Looking at our role in the biosphere, we have the “techno-sphere” where society does its thing to survive and entertain itself. To do this we pull “input” flows from the crust (metals, oil, etc) and from natural systems (timber, crops, fur coats, etc). We then discard “output” flows back into the biosphere through emissions, solid waste, etc.

The Funnel – a core concept at this level is the idea that we are in a “funnel” in that as we move through time, we have a decline in resource availability, productive ecosystems, purity, trust and equity in society on the one hand and an increase in population, resource demand, and competitiveness on the other hand:

II. Success Level – In this case the success level is “sustainability.” There was no clear consensus on what exactly this meant until the principles were laid out. Once again, they are that in a sustainable society, nature is not subject to systematic increases in:

1) concentrations of substances from the Earth’s crust;
concentrations of substances produced by society;
degradation by physical means;

and, in that society,
4) people are not subject to conditions that systematically undermine their capacity to meet their needs.

Quick note on why the principles are framed in the negative – “not subject to…” It may seem restrictive, but really it’s just defining the known restraints of the natural cycles. Aside from these 4 constraints, anything can be done. It’s meant to foster positive, creative solutions-based thinking. We’ve been referring to it as free creativity within constraints, and it works to promote brainstorming, knowledge sharing, and organizational learning when the framework is applied in real-world situations.

III. Strategic Level – these are some strategic guidelines for organizations to follow in implementing the framework and taking actions towards sustainability. One example would be precaution which we touched on with the car driving towards the abyss example, or the video game missile that may or may not hit your spaceship.

But the most important one to focus at this point is Backcasting from Principles: it consists of establishing a vision of the organization in the future when the 4 principles are not being violated and then ‘backcasting’ to the present to see what specific actions should be taken first to start strategically working towards that vision. Two initial points:

1) It is preferable to forecasting because when you look forward from the present, you are bound by the current realities and trends, and even if those are flawed, you will bring them into the future.

2) Backcasting from principles as opposed to from scenarios allows for more flexibility and adaptation as unforeseen situations arise on the journey towards the vision of success. Imagine it’s like chess – the vision of success is checkmate, or satisfying 3 basic principles that ensure victory (your piece can attack the king, the king can’t avoid the attack, and no other piece can kill your attacking piece) – on the way there the board is constantly changing and you’re constantly reevaluating and adjusting your strategy in this dynamic situation. Backcasting from scenarios would be more akin to doing a puzzle, where you have a picture of a set future, and you set out to make it real. It can be done, but it’s harder to get a group / organization to agree on what the picture and details should look like exactly, and you’re left with fewer options and less flexibility as new knowledge is discovered and/or problems arise.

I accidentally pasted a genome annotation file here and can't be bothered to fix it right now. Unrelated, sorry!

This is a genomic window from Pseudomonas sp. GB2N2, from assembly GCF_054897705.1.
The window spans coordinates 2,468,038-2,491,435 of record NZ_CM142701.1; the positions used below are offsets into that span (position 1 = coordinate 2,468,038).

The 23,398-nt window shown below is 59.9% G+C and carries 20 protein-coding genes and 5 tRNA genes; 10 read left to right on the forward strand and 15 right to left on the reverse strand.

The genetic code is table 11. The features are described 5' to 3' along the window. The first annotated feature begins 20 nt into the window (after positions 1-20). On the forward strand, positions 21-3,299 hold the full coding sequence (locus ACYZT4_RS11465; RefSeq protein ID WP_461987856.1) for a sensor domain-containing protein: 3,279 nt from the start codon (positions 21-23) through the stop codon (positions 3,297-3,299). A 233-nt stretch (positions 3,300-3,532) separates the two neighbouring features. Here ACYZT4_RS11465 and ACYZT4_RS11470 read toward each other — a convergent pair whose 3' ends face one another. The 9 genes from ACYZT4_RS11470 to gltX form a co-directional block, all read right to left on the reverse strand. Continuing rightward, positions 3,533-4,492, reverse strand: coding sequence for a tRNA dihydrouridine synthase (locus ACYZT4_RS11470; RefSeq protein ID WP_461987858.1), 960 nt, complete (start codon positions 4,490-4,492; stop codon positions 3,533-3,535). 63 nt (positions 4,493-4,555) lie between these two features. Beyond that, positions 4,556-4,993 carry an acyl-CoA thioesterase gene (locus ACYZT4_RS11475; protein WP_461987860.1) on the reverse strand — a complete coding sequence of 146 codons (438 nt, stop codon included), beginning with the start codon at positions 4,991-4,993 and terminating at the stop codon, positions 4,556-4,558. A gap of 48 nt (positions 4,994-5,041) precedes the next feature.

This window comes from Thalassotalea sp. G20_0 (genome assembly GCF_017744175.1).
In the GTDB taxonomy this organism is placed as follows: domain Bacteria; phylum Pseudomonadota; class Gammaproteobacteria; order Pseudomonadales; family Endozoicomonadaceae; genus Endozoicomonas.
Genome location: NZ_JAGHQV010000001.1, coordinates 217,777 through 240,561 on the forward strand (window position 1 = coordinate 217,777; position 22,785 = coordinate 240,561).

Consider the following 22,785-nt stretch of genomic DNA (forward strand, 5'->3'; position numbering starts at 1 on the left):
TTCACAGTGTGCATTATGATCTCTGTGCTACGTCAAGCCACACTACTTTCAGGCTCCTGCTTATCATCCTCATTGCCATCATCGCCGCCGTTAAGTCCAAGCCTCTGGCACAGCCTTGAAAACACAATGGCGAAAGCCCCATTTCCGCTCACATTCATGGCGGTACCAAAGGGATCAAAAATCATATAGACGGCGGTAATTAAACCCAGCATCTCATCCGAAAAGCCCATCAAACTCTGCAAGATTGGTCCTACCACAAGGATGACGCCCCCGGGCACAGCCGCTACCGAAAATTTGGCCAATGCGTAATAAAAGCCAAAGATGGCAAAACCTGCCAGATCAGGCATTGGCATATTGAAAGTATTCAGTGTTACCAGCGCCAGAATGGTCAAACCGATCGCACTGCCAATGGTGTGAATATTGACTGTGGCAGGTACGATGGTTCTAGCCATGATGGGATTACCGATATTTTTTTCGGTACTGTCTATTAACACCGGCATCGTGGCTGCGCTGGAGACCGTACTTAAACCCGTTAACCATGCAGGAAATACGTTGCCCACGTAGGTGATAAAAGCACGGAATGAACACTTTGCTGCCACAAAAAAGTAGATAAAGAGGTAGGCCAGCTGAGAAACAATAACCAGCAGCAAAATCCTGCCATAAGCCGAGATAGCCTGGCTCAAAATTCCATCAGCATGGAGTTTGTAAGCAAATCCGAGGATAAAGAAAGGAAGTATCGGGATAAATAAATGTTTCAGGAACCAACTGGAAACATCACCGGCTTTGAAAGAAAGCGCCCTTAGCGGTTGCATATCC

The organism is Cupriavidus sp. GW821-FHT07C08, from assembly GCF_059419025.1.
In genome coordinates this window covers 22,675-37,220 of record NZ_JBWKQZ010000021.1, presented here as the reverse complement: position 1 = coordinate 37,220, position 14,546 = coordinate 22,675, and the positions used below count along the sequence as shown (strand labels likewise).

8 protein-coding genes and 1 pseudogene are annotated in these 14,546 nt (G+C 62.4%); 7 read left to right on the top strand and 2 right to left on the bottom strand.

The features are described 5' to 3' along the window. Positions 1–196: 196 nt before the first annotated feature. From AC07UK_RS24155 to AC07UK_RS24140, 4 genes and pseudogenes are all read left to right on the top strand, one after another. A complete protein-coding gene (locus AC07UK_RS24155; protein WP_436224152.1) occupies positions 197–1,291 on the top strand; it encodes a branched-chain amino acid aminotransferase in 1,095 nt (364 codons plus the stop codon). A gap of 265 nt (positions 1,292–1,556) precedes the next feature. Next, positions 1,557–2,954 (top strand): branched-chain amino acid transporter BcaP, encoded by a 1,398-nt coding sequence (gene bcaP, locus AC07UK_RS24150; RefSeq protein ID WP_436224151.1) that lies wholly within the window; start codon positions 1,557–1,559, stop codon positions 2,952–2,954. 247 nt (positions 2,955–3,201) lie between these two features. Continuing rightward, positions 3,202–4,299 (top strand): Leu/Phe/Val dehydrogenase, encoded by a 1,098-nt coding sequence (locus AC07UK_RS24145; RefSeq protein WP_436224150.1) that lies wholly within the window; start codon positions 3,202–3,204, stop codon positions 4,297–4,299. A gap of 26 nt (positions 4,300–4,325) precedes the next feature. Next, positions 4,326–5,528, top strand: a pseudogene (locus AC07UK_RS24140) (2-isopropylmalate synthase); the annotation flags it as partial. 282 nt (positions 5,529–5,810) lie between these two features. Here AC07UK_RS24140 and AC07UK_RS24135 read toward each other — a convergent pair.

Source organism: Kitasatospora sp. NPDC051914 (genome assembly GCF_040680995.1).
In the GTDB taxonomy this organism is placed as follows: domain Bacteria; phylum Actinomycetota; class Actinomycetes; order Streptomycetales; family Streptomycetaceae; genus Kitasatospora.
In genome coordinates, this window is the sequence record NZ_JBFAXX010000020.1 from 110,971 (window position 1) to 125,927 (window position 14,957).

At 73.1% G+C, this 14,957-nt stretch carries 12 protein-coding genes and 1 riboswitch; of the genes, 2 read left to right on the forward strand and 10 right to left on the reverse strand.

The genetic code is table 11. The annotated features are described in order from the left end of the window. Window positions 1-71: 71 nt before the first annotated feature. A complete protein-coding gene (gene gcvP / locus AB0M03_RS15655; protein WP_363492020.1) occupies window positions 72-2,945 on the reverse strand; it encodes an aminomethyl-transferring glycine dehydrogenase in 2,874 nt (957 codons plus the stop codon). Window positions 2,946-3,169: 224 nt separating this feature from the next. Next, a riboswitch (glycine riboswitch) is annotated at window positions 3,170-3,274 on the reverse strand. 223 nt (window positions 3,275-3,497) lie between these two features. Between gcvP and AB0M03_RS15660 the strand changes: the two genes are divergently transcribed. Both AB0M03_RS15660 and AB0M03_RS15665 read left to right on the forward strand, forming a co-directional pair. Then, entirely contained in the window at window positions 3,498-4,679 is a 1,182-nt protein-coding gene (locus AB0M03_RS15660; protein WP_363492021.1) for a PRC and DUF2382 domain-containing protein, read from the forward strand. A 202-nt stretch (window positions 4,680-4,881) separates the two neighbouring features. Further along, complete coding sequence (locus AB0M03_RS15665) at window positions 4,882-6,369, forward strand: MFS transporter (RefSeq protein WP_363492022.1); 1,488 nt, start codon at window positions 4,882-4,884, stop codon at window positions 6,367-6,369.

The concept of backcasting is integral for “ABCD Analysis” – a tool for helping organizations implement the framework. I’ll describe it my next posting.

IV. Action Level – these are the concrete actions that are taken on the path to sustainability. Depending on the nature of the organization, they could include things like phasing out fossil fuel use by switching some capacity to renewable energy, or substituting metals that are naturally abundant in the biosphere and therefore benign for ones that are scarce and potentially harmful. Later we’ll look more at really cool real-life case studies and success stories to see what kind of actions have been the most effective and provided the best ROI.

V. Tools Level – here we find a variety of tools that help organizations manage their path towards sustainability. Certain tools are effective in different situations, but a lot of them work well together and create synergies when utilized within the context of the framework. They include things like Environmental Management Systems, ISO 14001, Life Cycle Assessment, Factor 10, Natural Capitalism, Ecological Footprinting, Zero Emission, etc. A lot of these tools have great organizations behind them and are helping organizations with various environmental and / or sustainability initiatives.

The first tool we’ll be looking at is ABCD Analysis, which is a method of walking organizations through the process of applying the framework for their specific case. We’ll be working on presentations for ABCD all week, so I’ll throw something together explaining it in a couple days – it’s getting closer to the cool part where you start to see real results, hope for the future and opportunities to make tons of money...

1 comment:

wtofd said...

Is forecasting (scenarios of job losses, higher costs to businesses) the stance that Bush used to pull us out of Kyoto?